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WGBH American Experience . Freedom Riders . Watch

WGBH American Experience . Freedom Riders . Watch
Related:  Social Change

Owned & Operated - A film about Humanity and the World we've built for Ourselves A new, Zeitgeist-inspired documentary, titled 'Owned & Operated'. The film takes a look at the world as it is, and the path we are currently headed down, as well as the world-wide awakening that's begun to take place. The film ends on a cautiously optimistic view of the future, and attempts to show us that the human race is not just a wasted experiment. “35 million people in the U.S. are hungry or don't know where their next meal is coming from, and 13 million of them are children. The film attempts to present these events using the video, audio and written content uploaded to the internet by the collective human consciousness comprised of every individual participant. This is a not-for-profit project, but we're attempting to use the film as a springboard to bring together other activist minded creative professionals and build a community online that fosters the development of resources needed for individuals to create higher quality awareness minded media projects in the future.

Get Up, Stand Up . Revolutionary Music . We Shall Overcome By Ed Ward You'd think, because different political movements have different specific goals and details, that a universal song of struggle would be impossible, and, for the most part, you'd be right. But nothing comes closer than "We Shall Overcome." Today, most people think it's a traditional Negro spiritual, but that isn't the case. Spirituals evolved out of the slave experiences of African Americans and often focus on liberation and deliverance, with the lyrics usually in coded form, because you wouldn't want the wrong person to hear you singing them. "We Shall Overcome," as it's sung today, is derived from a hymn, "I'll Overcome Some Day," by Charles Albert Tindley, born around 1851 to slave parents in Maryland. "I'll Overcome Some Day" was initially published in 1901, in the first collection of original African-American sacred music, and quickly adopted, as were Tindley's other hymns, by black congregations across the United States.

Mahatma Gandhi Mohandas Karamchand Gandhi (pronounced [ˈmoːɦənd̪aːs ˈkərəmtʃənd̪ ˈɡaːnd̪ʱi] ( ); 2 October 1869 – 30 January 1948) was the preeminent leader of Indian nationalism in British-ruled India. Employing nonviolent civil disobedience, Gandhi led India to independence and inspired movements for civil rights and freedom across the world. The honorific Mahatma (Sanskrit: "high-souled", "venerable"[2])—applied to him first in 1914 in South Africa,[3]—is now used worldwide. Gandhi famously led Indians in challenging the British-imposed salt tax with the 400 km (250 mi) Dandi Salt March in 1930, and later in calling for the British to Quit India in 1942. Gandhi is commonly, though not officially,[10] considered the Father of the Nation[11] in India. Early life and background Mohandas Karamchand Gandhi in his earliest known photo, aged 7, c. 1876 The Indian classics, especially the stories of Shravana and king Harishchandra, had a great impact on Gandhi in his childhood. English barrister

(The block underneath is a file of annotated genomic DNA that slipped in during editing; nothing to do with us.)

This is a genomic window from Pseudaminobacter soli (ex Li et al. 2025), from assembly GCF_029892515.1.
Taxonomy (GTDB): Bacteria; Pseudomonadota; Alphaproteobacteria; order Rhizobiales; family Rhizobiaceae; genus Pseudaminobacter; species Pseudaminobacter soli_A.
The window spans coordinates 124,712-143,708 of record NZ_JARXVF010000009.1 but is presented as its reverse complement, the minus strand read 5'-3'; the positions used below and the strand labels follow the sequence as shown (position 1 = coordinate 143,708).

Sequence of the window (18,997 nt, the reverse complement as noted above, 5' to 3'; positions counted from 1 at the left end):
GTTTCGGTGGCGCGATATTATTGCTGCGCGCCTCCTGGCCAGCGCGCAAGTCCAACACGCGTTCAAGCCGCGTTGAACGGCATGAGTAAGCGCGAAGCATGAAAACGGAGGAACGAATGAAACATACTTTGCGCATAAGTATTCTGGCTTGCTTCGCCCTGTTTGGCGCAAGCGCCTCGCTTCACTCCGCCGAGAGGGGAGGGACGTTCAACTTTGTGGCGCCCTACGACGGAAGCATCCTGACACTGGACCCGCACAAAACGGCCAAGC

Cesar Chavez Cesar Chavez (born César Estrada Chávez, locally: [ˈsesaɾ esˈtɾaða ˈtʃaβes]; March 31, 1927 – April 23, 1993) was an American farm worker, labor leader and civil rights activist, who, with Dolores Huerta, co-founded the National Farm Workers Association (later the United Farm Workers union, UFW).[1] A Mexican American, Chavez became the best known Latino American civil rights activist, and was strongly promoted by the American labor movement, which was eager to enroll Hispanic members. His public-relations approach to unionism and aggressive but nonviolent tactics made the farm workers' struggle a moral cause with nationwide support. By the late 1970s, his tactics had forced growers to recognize the UFW as the bargaining agent for 50,000 field workers in California and Florida. Early life and education Chavez was born on March 31, 1927, in Yuma, Arizona, in a Mexican-American family of six children.[3] He was the son of Juana Estrada and Librado Chávez. Activism Worker's rights Immigration

Dolores Huerta Dolores Clara Fernandez Huerta (born April 10, 1930) is a labor leader and civil rights activist who co-founded the National Farmworkers Association, which later became the United Farm Workers (UFW). Huerta has received numerous awards for her community service and advocacy for workers', immigrants', and women's rights, including the Eugene V. Debs Foundation Outstanding American Award, the United States Presidential Eleanor Roosevelt Award for Human Rights[1] and the Presidential Medal of Freedom. As a role model to many in the Latino community, Huerta is the subject of many corridos (ballads) and murals. Early life[edit] Born on April 10, 1930, in the mining town of Dawson, New Mexico, Huerta was the daughter of Juan Fernandez—a miner, field/farm worker, union activist, and state assemblyman—and Alicia Chavez. I couldn't tolerate seeing kids come to class hungry and needing shoes. Career as an activist[edit] In September 1988, in front of the St. Honors[edit] Personal life[edit]